KINSHASA — The UN mission in the Democratic Republic of Congo on Wednesday reported a surge in summary "executions" in the country, notably in the southern Kasai region.
In 2017, "state agents" carried out 1,176 extra-judicial killings, "including at least 89 women and 213 children," the United Nations Mission in Congo (MONUSCO) said in an annual report on human rights violations in the DRC.
Such killings have tripled over the past two years, MONUSCO said, adding that it condemned the increase.
The armed forces accounted for nearly two-thirds – 64 percent – of extra-judicial killings by state agents, it said.
Across the country, a total of 6,497 violations and abuses – committed not just by state agents but also by armed groups -- were recorded in 2017.
This was a rise of more than 25 percent over 2016, which itself saw a 30 percent rise over 2015.
A sprawling, mineral-rich country in central Africa, the DRC is in the grip of several conflicts, including political and ethnic unrest as well as violence by militia groups.
The rise in arbitrary killings last year is mainly explained by the "persistent crisis" in three provinces constituting the Kasai region, where at least 752 people were executed, the report said.
’Silence the critics’
Violence in Kasai erupted after a tribal chieftain known as the Kamwina Nsapu, who rebelled against the regime of President Joseph Kabila, was killed in August 2016.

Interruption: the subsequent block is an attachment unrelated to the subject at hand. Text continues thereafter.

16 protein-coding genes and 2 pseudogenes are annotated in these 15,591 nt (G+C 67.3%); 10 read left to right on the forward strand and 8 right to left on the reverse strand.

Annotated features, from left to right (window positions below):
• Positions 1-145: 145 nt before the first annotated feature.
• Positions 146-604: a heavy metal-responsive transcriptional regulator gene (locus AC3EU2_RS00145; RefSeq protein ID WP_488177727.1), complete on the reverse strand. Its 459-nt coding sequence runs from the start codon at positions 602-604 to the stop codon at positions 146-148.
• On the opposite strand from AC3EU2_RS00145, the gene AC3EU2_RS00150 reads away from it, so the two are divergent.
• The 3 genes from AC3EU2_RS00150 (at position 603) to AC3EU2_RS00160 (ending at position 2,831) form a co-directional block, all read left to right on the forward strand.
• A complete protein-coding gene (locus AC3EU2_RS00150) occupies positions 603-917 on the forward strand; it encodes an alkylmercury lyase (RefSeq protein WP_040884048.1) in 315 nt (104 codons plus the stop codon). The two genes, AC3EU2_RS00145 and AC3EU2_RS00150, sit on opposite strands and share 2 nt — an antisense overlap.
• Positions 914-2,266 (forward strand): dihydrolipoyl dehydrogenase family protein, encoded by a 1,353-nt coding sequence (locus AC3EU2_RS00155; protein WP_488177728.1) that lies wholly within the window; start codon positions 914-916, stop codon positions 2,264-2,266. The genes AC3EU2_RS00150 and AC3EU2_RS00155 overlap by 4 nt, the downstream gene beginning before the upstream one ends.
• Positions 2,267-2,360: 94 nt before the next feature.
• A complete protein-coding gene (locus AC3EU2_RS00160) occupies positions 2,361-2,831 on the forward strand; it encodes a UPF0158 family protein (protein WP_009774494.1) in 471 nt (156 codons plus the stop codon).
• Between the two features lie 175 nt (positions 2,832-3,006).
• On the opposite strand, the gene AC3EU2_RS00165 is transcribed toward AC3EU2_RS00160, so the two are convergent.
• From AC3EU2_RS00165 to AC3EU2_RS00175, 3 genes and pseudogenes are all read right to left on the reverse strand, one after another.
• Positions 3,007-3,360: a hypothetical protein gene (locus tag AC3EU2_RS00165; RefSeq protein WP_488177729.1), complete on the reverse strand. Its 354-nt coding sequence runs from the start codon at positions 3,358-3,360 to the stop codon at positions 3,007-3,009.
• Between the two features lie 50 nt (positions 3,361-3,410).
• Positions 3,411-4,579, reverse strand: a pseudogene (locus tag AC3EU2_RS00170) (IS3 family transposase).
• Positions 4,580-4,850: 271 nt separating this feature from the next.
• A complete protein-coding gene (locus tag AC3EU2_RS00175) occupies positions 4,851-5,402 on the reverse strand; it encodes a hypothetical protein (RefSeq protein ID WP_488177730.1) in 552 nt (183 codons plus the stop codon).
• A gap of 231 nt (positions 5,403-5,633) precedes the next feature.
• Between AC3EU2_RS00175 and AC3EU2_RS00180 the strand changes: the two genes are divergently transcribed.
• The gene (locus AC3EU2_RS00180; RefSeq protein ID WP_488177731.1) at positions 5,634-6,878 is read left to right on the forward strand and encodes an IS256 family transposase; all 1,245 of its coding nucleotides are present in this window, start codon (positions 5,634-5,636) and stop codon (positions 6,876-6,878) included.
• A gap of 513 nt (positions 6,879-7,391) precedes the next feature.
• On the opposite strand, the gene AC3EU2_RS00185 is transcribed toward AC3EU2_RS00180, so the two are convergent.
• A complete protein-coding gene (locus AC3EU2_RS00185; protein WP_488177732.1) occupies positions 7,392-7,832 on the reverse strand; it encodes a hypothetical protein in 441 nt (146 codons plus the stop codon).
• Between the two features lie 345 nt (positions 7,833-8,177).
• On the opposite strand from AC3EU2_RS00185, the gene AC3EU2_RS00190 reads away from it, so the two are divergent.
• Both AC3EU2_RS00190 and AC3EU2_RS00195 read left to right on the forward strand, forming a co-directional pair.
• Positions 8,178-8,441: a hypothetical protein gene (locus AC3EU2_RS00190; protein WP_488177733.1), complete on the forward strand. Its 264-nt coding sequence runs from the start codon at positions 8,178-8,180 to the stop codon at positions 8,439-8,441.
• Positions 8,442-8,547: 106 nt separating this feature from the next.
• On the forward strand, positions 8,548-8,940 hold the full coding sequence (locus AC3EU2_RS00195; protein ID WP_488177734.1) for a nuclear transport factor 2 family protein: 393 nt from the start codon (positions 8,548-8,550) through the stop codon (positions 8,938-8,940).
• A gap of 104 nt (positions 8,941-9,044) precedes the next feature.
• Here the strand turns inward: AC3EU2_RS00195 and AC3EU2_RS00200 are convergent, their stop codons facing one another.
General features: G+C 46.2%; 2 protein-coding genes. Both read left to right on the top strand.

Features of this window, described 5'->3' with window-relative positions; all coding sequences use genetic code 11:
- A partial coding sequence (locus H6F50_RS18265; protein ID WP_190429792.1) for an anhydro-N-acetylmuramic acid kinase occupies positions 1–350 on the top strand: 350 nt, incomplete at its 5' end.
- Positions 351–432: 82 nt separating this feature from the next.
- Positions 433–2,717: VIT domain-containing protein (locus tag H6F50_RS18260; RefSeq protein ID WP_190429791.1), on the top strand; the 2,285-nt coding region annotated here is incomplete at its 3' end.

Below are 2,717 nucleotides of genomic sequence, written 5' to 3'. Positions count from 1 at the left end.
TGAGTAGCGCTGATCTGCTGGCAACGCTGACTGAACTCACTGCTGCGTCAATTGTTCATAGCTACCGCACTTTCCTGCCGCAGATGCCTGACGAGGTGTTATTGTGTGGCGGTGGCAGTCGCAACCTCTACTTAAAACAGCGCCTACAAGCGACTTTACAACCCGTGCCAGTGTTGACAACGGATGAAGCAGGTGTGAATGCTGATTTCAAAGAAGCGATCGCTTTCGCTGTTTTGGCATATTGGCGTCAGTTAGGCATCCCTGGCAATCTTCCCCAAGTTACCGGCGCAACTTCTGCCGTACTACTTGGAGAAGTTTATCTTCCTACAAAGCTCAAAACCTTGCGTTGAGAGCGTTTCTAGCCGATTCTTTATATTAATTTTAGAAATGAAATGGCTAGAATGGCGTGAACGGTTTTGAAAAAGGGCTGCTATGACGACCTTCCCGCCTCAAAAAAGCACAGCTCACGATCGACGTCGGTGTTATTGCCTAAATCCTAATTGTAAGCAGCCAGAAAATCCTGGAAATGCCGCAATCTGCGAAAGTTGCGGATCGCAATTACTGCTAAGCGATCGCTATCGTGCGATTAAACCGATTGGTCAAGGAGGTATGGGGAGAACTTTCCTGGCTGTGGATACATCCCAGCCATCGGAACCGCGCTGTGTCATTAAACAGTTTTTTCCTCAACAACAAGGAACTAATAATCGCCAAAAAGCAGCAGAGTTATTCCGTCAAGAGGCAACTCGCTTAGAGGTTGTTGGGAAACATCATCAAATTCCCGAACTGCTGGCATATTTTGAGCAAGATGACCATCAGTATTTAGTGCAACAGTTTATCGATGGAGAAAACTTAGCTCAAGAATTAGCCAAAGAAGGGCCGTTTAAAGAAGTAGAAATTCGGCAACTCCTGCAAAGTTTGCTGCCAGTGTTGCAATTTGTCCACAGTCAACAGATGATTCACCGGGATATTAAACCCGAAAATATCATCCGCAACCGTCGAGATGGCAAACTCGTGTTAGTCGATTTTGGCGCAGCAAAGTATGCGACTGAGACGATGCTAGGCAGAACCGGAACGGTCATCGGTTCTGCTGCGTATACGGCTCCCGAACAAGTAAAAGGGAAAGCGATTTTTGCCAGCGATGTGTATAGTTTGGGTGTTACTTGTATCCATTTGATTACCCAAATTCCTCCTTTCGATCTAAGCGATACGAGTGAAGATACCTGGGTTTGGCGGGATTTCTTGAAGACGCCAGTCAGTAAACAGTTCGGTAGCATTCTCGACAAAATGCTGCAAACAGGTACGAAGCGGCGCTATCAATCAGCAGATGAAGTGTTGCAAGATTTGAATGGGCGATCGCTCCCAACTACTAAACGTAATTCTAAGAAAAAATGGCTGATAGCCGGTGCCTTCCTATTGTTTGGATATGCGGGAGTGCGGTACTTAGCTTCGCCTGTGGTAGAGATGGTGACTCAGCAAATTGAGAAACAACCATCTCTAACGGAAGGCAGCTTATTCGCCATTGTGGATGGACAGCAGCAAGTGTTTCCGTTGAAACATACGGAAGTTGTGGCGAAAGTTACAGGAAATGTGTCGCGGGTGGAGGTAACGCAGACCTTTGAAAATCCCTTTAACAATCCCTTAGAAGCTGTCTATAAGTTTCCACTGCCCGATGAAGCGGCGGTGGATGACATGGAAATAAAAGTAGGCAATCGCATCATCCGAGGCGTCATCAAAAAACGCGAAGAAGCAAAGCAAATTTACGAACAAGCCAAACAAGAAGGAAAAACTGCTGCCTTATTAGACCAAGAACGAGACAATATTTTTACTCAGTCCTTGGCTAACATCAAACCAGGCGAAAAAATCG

More than 3,000 people have died and some 1.4 million have been displaced since then.
The Kamwina Nsapu’s militia was responsible for the death of at least 79 civilians, including seven women and nine children, the report said.
Another militia, the Bana Mura, sometimes operating with the support of army soldiers, killed at least 67 civilians, including nine women and 21 children, it added.
Two UN experts were killed last March while investigating violence in Kasai, where the United Nations has counted more than 80 mass graves.
The rise in extra-judicial killings comes as the government has cracked down on a number of anti-government demonstrations across the country.
On Sunday, six people were killed in Kinshasa during a protest that demanded Kabila leave power, according to the UN.
Scores were injured and dozens arrested when security forces opened fire on the Catholic Church-organised rally.
UN Secretary-General Antonio Guterres on Monday called for "credible investigations" into the killings.
Congolese authorities have "systematically resorted to unjustified and disproportionate restrictions to fundamental freedoms and acts of harassment" of political opponents, journalists and human rights activists in an attempt to "silence the voices seen as critics", the MONUSCO report stated.
As well as criticising the crisis-hit country, the report also praised some of the work done by the judiciary, stating that at least 150 army soldiers and 51 national police agents were sentenced in 2017 over human rights violations.
The report praised efforts by judicial authorities to fight against what it called "impunity".
But the recent protests have also raised diplomatic tensions between Kinshasa and Europe, particularly its former colonial overseer Belgium, which has condemned the violence against demonstrators.
On Wednesday the DR Congo told Belgium it was willing to "promptly" shutter Shengen House, a quasi consulate in Kinshasa that represents 17 EU members plus Norway, AFP learned via a Congo government source.
The building helps process visas for any Congolese citizens wanting to head EU countries that are part of the Schengen region.
The letter sent by Kinshasa also said authorities planned to close down Belgium’s development agency in the country.
The Belgian foreign ministry said it had yet to authenticate that the request was genuine, Bela press agency reported.
France, the United Kingdom, the United States and Canada have also condemned the recent killing of protesters. — AFP